Hong Kong's construction industry Research

Document Type:Thesis

Subject Area:Architecture

Document 1

Also, with over half of its workforce comprising of an aging population, the construction industry in Hong Kong has proven to be in dire need of a young generation professional who can cope up with the industry’s business expansion and future prospects in Hong Kong and the neighboring regions. For this reason, this paper proposes that the Hong Kong's construction industry fosters a sustainable and professional workforce and adopts a means to improve its training system to enable it to upgrade employees' skills after recruitment as a suitable strategy for addressing it manpower challenge. Introduction The Hong Kong construction industry has emerged to be a very crucial part of the region’s economic sector. As a critical sector of the economy, the construction industry in Hong Kong upholds all the construction activities of major real estates and infrastructures including new constructions, repair, and modifications of any existing structures.

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Similarly, the construction industry has also played a significant role in shaping Hong Kong's employment structure. This effort has been in response to the insufficient new entrants and an aging workforce that the industry worries may not be prepared to cope up with the current expansion and anticipated growth in the construction industry (Siu, Phillips, and Leung 200). Despite the efforts, the construction industry has not yet succeeded in attracting a significant number of new and skilled young workforce due to the company’s unappealing reputation. The construction industry has been known to exhibit insecure and ambiguous workloads, lack a safe and healthy work environment, portray irregular of late payment, lack a formal contract and display a short-term workplace as well as poor working conditions (Ann et al.

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Studies reveal that people who worked in the construction industry were either less-educated or had no choice; however, in reality, most of them did not want their children to work in the construction sector. Moreover, young people are unwilling to work in construction industries or even consider construction work as their preferred career because they feel the existing pay level does not justify the hard work involved (Siu, Phillips, and Leung 202). There is absolutely no need to import foreign constructors as such an action only provides a temporary solution and thus can not be considered as a major step towards attaining a sustainable workforce. The positive image of the industry can mainly be driven by the local organizations. For instance, the local construction developers and associations can create a construction career advancement map which guarantees stable incomes and benefits prospects for the trainees in the training system.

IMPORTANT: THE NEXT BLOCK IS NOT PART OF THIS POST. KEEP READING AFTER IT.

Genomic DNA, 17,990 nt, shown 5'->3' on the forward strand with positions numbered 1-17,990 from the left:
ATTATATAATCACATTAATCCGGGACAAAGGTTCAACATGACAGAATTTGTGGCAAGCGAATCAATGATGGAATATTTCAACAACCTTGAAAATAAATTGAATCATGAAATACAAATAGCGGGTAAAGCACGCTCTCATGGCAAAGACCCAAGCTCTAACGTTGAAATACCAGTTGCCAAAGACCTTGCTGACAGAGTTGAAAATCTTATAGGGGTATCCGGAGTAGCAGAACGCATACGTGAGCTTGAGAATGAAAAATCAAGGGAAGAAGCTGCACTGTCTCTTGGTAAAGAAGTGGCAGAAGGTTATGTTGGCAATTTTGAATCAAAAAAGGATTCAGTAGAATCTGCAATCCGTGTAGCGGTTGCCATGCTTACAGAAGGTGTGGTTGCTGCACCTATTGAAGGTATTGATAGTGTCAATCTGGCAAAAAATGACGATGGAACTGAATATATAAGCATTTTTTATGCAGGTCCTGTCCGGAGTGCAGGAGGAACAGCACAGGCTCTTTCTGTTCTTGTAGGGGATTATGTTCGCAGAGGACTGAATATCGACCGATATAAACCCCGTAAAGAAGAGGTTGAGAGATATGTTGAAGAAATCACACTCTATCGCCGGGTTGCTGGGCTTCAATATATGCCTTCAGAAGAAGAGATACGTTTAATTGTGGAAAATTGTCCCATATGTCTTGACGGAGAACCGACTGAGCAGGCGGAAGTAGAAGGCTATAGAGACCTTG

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Additionally, in an attempt to attract and persuade the young generation professionals and their families, there is a need for the construction industry to enforce rigorous safety standards that guarantees safe and a healthy working environment (Hoonakker, Carayon, and Loushine 957). This initiative will encourage young and skilled professionals to join the industry. Additionally, since a substantial population of the construction industry workforce consists of an aging population, it would be wise to engage these group of highly skilled and experienced workers to act as mentors to the recruits during the training process (Hoonakker, Carayon, and Loushine 967). The new entrants would need an on-job training to help in brushing off their skills to the next level. Also, the industry should seek more funding and offer sponsorship to small and medium enterprises as a means of encouraging them to join the training and mentorship program.

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By engaging the experienced workforce, skilled employees will be retained as the skill transfer experience aid more job opportunities for them (Wong, Ng, and Chan 272). Also, through trade associations, companies in the construction industry can plan for more training programs. "Impact of Construction Waste Disposal Charging Scheme on work practices at construction sites in Hong Kong. " Waste management vol. no. Chan, Andy W. , et al. "Market readiness and policy implications for green buildings: a case study from Hong Kong. " Journal of Green Building vol. no. Hoonakker, Peter, Pascale Carayon, and Todd Loushine. "Barriers and benefits of quality management in the construction industry: An empirical study. Thomas Ng, and Albert PC Chan. "Strategic planning for the sustainable development of the construction industry in Hong Kong.

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